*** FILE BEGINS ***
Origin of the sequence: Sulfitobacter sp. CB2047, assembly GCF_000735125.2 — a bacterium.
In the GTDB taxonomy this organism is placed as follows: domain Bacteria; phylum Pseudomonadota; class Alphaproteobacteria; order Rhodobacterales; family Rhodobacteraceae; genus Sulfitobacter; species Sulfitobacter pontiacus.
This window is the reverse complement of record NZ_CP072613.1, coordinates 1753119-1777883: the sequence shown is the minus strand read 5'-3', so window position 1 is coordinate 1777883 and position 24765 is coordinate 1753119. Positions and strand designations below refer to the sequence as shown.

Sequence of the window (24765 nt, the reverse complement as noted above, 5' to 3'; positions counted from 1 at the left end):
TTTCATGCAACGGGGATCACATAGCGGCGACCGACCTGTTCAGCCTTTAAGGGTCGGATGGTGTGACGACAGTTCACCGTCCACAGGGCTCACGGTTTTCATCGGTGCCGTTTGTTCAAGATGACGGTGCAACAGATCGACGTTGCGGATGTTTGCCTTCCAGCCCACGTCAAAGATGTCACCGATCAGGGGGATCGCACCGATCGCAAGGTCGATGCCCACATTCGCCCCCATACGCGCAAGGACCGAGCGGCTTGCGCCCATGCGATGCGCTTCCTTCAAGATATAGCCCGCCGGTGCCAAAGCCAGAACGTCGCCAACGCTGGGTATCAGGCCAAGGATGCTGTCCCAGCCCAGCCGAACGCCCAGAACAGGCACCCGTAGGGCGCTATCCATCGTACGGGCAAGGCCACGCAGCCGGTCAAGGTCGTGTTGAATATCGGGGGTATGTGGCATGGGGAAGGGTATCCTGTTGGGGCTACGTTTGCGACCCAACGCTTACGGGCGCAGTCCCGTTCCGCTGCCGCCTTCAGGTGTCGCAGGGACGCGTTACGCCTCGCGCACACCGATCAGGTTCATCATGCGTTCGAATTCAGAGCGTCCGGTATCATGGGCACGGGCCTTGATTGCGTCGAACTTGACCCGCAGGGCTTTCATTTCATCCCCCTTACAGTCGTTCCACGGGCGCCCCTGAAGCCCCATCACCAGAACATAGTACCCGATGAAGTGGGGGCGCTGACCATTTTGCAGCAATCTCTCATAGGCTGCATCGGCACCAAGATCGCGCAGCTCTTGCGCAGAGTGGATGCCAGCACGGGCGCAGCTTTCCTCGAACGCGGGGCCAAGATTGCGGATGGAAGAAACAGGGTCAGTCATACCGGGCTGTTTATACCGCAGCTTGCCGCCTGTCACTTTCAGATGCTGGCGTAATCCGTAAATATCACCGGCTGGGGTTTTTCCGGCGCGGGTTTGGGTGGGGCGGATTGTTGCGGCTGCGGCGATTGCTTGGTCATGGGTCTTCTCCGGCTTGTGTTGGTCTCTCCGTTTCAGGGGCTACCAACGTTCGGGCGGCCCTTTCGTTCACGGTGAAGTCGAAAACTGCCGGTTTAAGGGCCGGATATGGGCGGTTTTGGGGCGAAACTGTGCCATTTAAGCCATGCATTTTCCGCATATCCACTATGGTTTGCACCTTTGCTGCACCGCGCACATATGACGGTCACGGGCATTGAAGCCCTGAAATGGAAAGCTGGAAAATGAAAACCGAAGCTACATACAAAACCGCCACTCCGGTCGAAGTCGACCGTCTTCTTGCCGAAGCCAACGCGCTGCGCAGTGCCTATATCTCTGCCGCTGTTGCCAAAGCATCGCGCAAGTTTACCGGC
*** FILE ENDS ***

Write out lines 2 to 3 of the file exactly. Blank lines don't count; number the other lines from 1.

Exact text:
In the GTDB taxonomy this organism is placed as follows: domain Bacteria; phylum Pseudomonadota; class Alphaproteobacteria; order Rhodobacterales; family Rhodobacteraceae; genus Sulfitobacter; species Sulfitobacter pontiacus.
This window is the reverse complement of record NZ_CP072613.1, coordinates 1753119-1777883: the sequence shown is the minus strand read 5'-3', so window position 1 is coordinate 1777883 and position 24765 is coordinate 1753119. Positions and strand designations below refer to the sequence as shown.